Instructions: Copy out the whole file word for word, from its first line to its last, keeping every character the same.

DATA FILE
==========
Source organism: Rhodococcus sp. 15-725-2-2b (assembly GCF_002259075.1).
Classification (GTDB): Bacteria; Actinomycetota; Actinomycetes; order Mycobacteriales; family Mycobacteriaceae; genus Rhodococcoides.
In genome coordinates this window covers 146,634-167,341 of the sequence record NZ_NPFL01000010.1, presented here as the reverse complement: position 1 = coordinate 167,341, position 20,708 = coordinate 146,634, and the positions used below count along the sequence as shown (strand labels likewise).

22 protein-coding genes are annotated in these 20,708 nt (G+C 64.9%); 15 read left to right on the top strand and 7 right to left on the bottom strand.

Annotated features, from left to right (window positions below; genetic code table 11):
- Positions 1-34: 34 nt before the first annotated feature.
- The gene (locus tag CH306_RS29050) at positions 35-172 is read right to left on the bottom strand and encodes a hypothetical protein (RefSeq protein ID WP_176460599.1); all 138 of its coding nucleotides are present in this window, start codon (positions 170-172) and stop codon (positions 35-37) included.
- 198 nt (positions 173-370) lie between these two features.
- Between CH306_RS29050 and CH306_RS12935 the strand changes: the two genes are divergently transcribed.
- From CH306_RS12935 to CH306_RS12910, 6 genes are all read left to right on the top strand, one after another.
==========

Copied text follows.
Source organism: Rhodococcus sp. 15-725-2-2b (assembly GCF_002259075.1).
Classification (GTDB): Bacteria; Actinomycetota; Actinomycetes; order Mycobacteriales; family Mycobacteriaceae; genus Rhodococcoides.
In genome coordinates this window covers 146,634-167,341 of the sequence record NZ_NPFL01000010.1, presented here as the reverse complement: position 1 = coordinate 167,341, position 20,708 = coordinate 146,634, and the positions used below count along the sequence as shown (strand labels likewise).

22 protein-coding genes are annotated in these 20,708 nt (G+C 64.9%); 15 read left to right on the top strand and 7 right to left on the bottom strand.

Annotated features, from left to right (window positions below; genetic code table 11):
- Positions 1-34: 34 nt before the first annotated feature.
- The gene (locus tag CH306_RS29050) at positions 35-172 is read right to left on the bottom strand and encodes a hypothetical protein (RefSeq protein ID WP_176460599.1); all 138 of its coding nucleotides are present in this window, start codon (positions 170-172) and stop codon (positions 35-37) included.
- 198 nt (positions 173-370) lie between these two features.
- Between CH306_RS29050 and CH306_RS12935 the strand changes: the two genes are divergently transcribed.
- From CH306_RS12935 to CH306_RS12910, 6 genes are all read left to right on the top strand, one after another.